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Ōmi was located on the Japan Sea coast, about four hundred kilometres north-west of Tokyo. The town also had two additional neighborhoods, Oyashirazu and Ichiburi, located six kilometres and thirteen kilometres respectively further down the coast from the main part of Ōmi.
The town was a classic case of rural decline now often found in modern Japan. Over a period of 30 years, the population had decreased from around 17,000 to 9,797 as of 2003, with a population density of 75.87 persons per km². The total area was 129.13 km². After graduating from high school, many young people are forced to move to major population centres for university or in search of work. This was reflected in the population, with the majority of residents aged over 35. Concurrently the number of students attending Ōmi Junior High School fell from 568 to below 300 over a period of 20 years.
Ōmi had many well-funded facilities, including regular local bus and train services (but only a few long-distance services), an indoor heated pool, gymnasium, baseball field, several small local parks, mountain camping sites, plus a new natural history museum, library, and performance hall seating 500 people.
However, there were only a few small local shops, supermarkets and restaurants, and no entertainment facilities. With the declining population many such facilities (such as the movie theatre and baseball stadium) were closed and demolished in recent years.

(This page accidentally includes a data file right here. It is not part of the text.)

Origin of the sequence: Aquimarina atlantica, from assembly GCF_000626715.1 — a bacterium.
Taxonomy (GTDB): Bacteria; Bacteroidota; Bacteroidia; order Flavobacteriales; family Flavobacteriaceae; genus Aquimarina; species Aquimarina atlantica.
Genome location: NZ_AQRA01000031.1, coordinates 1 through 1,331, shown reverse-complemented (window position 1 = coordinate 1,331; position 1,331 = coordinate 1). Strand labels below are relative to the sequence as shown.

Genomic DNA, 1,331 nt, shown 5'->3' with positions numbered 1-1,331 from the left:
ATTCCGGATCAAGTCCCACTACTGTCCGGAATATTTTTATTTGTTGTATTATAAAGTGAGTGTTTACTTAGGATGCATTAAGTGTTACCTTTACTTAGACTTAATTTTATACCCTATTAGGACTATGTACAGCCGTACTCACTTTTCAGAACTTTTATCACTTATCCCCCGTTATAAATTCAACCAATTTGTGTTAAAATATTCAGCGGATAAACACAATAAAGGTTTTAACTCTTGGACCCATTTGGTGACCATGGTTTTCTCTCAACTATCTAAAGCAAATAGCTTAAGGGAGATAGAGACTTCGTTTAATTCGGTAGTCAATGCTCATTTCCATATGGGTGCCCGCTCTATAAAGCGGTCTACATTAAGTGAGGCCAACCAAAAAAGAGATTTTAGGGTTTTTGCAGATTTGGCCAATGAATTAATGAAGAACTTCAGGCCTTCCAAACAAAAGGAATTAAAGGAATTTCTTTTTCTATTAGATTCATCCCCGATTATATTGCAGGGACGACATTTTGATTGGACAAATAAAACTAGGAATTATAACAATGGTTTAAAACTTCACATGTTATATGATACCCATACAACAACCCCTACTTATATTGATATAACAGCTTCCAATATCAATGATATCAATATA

Ōmi — The temple and park above Ōmi Kindergarten are quite pretty with a good view of the town. There is also a natural history museum at Kirara Ōmi Hall near the train station. Apart from these the only other real attractions are the nearby mountains and beach where one can go fossicking for jade washed down from Hisui Gorge in the nearby mountains.
Oyashirazu — An old village with many older houses. It is a popular beach during summer with some beer stalls, plus a "Sunset Station" (Pier Park) and shops.
Ichiburi — This is a quaint little fishing village with still many signs of old Japan.
Ōmi no take no karakai is a traditional New Years event that has been carried out since the Edo period (1603–1867). The event is performed in competition between the Eastern area of the town and the Western side. It begins with "Omatsutori" on January 7, where the two sides try to compete over kazaritake (ornamental bamboo) and two bamboos (isamitake and awasetake) tell the fortune regarding any bumper crop. The isamitake and awasetake activities, where bamboo branches are hooked and pulled, are joined in by young and old alike while the audience cheers. Although it is said that there used to be a few similar examples of this kind of New Years event in Japan, this one in Ōmi is the only remaining one. This event was designated a National Important Intangible Folk Cultural Property on December 28, 1987.
Sister city relationship
- Official website (Japanese)